[Bangkok] Talking about Thai fried noodles, it is usually about the Pad Thai, Pad Khi Mao (Drunken Noodles) or Pad See Ew (stir fried rice noodles) that people (I mean tourists) generally go for.
“Guay Tiew Kua Gai” or Fried Rice Noodles with Chicken isn’t always that in the radar.
Tell me the truth – have you ever had this in Thailand?
Okay. Guay Tiew Kua Gai is basically fried rice noodles added with ingredients such as chicken and cuttlefish, have minimal sauces and is therefore dry.
The entire flavour comes from being cooked at high heat in pork fat, with just that little bit of soy sauce, eggs and spring onion.
Then you may wonder: What is so special about it then?
The trick is to fry this such that the noodles are actually kind of crispy on the outside, yet smooth and soft on the inside, especially when you mix everything up.
Ann Guay Tiew Kua Gai, located near Chinatown in Bangkok is one of the best-known places to get this dish. It was also awarded a Michelin Bib Gourmand. (The other awarded similar tall is Guay Tiew Kuai Gai Sunmali at Khlang Hospital Intersection. Seems like the inspectors do like their Kway Teow.)
The good thing about this eatery is that it is air-conditioned, but the food is cooked outside in the lanes, so you still get that bit of ‘street-side’ taste.
It offers Fried Noodles with Chicken, Pork, Ham or Squid (50 Baht, SGD2.10), though there is an all-in-on combination of Fried Noodles with Chicken, Ham, Squid topped with Runny Egg (60 baht, SGD2.50).
Not expensive at all.
Soup versions are also offered, though I didn’t see any customers ordering that.
The service is fast and there is a menu in English, which makes ordering quite easy.
You can choose your egg: served cracked fresh, cooked in an omelette style, or both.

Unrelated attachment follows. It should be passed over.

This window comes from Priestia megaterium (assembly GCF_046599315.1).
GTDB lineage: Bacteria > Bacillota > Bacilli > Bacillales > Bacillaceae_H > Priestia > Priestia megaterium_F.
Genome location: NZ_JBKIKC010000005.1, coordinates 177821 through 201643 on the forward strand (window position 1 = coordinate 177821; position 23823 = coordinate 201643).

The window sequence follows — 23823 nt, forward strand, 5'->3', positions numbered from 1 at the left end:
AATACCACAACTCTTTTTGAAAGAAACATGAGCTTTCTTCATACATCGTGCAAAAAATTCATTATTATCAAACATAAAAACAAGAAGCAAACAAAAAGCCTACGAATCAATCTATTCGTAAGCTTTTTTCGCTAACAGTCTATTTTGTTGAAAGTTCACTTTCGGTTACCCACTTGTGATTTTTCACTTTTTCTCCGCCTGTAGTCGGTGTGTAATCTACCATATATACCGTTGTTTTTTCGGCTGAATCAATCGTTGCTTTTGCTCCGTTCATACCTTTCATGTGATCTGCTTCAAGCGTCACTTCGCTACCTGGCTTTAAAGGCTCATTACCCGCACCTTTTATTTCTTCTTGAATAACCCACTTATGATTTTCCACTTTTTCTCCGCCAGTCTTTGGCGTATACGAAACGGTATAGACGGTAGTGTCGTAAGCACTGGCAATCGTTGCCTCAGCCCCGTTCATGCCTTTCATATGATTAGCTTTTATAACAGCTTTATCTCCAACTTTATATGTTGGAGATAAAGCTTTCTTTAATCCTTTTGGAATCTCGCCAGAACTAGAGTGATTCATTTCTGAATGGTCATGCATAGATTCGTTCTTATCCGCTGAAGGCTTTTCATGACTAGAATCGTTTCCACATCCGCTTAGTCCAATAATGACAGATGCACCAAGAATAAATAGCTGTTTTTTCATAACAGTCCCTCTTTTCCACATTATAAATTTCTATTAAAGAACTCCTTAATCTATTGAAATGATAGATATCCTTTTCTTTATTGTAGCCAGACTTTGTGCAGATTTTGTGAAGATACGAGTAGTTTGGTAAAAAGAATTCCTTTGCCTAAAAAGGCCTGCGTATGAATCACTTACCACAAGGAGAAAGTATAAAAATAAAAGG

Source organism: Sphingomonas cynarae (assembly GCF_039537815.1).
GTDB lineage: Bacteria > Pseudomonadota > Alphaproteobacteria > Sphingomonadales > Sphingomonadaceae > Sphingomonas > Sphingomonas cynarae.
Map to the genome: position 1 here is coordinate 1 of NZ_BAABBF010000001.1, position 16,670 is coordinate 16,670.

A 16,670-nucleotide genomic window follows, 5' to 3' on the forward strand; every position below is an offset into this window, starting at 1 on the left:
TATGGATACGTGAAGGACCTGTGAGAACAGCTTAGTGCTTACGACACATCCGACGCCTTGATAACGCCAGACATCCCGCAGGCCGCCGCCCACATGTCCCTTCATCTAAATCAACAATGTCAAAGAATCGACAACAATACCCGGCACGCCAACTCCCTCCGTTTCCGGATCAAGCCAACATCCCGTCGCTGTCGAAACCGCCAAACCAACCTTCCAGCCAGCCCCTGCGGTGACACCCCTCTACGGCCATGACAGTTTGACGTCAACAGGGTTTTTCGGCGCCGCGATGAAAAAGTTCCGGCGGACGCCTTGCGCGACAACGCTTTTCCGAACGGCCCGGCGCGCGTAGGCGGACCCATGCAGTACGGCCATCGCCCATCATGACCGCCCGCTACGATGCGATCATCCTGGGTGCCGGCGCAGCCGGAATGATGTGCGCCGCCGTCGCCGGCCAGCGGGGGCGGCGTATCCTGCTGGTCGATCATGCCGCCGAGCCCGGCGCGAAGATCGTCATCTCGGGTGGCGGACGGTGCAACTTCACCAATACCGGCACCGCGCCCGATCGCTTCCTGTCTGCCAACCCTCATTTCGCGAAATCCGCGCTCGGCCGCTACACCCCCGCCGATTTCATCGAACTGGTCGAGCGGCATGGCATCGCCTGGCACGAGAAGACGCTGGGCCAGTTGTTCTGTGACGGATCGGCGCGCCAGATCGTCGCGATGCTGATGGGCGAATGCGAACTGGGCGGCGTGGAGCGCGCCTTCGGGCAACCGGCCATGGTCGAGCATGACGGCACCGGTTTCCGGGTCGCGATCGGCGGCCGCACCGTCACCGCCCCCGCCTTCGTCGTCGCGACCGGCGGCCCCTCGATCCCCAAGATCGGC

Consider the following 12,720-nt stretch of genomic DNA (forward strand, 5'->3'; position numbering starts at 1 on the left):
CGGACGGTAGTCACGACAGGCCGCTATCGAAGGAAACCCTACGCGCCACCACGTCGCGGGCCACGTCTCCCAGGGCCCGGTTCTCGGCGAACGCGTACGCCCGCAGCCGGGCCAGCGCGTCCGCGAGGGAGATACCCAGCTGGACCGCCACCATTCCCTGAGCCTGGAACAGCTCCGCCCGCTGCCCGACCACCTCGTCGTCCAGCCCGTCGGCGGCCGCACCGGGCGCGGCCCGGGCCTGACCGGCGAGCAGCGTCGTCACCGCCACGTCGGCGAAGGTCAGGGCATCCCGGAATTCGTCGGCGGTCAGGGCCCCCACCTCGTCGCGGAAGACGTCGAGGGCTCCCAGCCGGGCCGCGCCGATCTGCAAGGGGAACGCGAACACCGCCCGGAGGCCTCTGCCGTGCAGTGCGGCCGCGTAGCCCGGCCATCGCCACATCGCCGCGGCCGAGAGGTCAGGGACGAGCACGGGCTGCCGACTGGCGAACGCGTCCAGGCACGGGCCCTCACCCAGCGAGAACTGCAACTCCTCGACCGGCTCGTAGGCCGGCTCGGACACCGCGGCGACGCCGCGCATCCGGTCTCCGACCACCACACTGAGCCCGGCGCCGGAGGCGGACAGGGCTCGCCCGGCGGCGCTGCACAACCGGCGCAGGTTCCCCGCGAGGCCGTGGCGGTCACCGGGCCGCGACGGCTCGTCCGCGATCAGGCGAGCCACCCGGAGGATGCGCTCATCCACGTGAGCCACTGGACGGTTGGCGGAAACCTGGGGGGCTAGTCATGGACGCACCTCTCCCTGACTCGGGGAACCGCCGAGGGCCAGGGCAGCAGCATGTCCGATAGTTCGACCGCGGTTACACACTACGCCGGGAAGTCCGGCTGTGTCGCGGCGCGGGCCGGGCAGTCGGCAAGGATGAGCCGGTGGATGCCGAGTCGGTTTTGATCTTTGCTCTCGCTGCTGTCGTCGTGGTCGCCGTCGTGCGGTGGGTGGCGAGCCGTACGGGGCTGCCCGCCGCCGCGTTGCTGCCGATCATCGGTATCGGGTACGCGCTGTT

When it is presented, the dish looked just like fried omelette, with the rice noodles cooked till it was coated with a layer of golden-brown.
What I liked was the smokiness of these noodles, and the runny egg on top of them added a good amount of creaminess.
Beneath the top layer, you can then ‘pull out’ slippery strands of rice noodles, otherwise known as “Guay Tiew”.
You can also add some condiments like sugar, white pepper, dried chilli flakes, and chilli, if you think the flavours are too bland.
However, I wished that there was more wok-hei (wok heat) and that it got slightly too greasy for my liking after a while.
For added variety, order the Fried Chicken (60 baht, SGD2.50) – a bowl of fried chicken ‘tenders’ that are on the crisp, though dryer side. Have it like a tidbit.
Ann Guay Tiew Kua Gai is located on Luang Road which is situated just a 15 minutes’ walk from the main parts of Bangkok including Charoen Krung Road, Chinatown, and Yaowarat.
Ann Guay Tiew Kua Gai
419 Luang Road, Pom Prap Sattru Phai, Bangkok,
419 ถนนหลวง แขวงวัดเทพสิรินทร์ Bangkok 10100, Thailand
Tel: +66 2 621 5199
Opening Hours: 4pm – 1am Daily
Google Maps – Ann Guay Tiew Kua Gai
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